Soon enough, babies are on the way. Both Erica and Lucia have their pregnancies at the same time, only a few months apart and both babies are boys. Erica and Leo name their son Matthew and Lucia and Bill name theirs Mark. Time goes by and the two boys take their first steps, ride their first bikes, lose their first tooth, begin their first day of school. The two families live in the same apartment building, one floor apart, and spend their summer vacations together. Without giving everything away, the story begins to turn when the boys are ten years old and Matthew is taken away. Leo and Erica are left devastated and everything in their lives changes as they struggle to get through their loss.

Time flows. People leave and some return. Leo and the teenage Mark develop a close relationship although Leo begins to notice odd and unexplainable behaviour in Mark that Leo had previously dismissed when Mark was a child. One particular trait is the discerning way Mark is able to lie as Leo realises:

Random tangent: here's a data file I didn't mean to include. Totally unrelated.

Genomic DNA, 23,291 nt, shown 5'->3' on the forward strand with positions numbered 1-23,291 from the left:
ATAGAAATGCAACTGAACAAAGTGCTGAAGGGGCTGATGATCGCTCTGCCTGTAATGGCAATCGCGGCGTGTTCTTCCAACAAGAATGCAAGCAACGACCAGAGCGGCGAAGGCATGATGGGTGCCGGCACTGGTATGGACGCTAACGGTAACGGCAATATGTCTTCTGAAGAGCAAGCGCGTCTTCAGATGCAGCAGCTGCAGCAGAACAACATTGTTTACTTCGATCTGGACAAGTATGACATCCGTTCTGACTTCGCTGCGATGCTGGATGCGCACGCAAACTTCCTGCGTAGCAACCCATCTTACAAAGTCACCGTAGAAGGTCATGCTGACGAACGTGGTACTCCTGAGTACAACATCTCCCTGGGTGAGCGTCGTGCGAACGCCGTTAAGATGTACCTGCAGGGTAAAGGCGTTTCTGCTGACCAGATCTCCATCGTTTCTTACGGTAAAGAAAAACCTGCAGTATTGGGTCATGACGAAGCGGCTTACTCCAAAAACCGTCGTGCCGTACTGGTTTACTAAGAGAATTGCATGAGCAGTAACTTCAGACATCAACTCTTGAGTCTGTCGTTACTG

Mark had lied to me. He had quoted Violet so smoothly. He had smiled so easily. It had never occurred to me to doubt him, but even more curious was the fact that if he had told me he had eaten the doughnuts, I wouldn’t have cared. When I bought them, I had been thinking of him. – p. 170

Throughout his childhood, Mark had been a placid, quiet and agreeable boy. Now a teenager, Mark has become a charismatic man, able to read the room and its people, but still retaining his placidity which now prevented anyone from reading the ‘real’ Mark. Falling into a questionable crowd, and with the love of the nightlife and alternative lifestyle, Mark falls under the influence of a self-proclaimed provocative and narcissistic artist named Teddy Giles. Giles creates sadistic and violent art to mock and caricature the media and society’s obsession with violence although the art doesn’t sit well with Leo. As Mark gets further entwined with Giles, and with his uncanny ability to lie and increasingly creepy placidity, the more Leo, Bill and Violet lose him.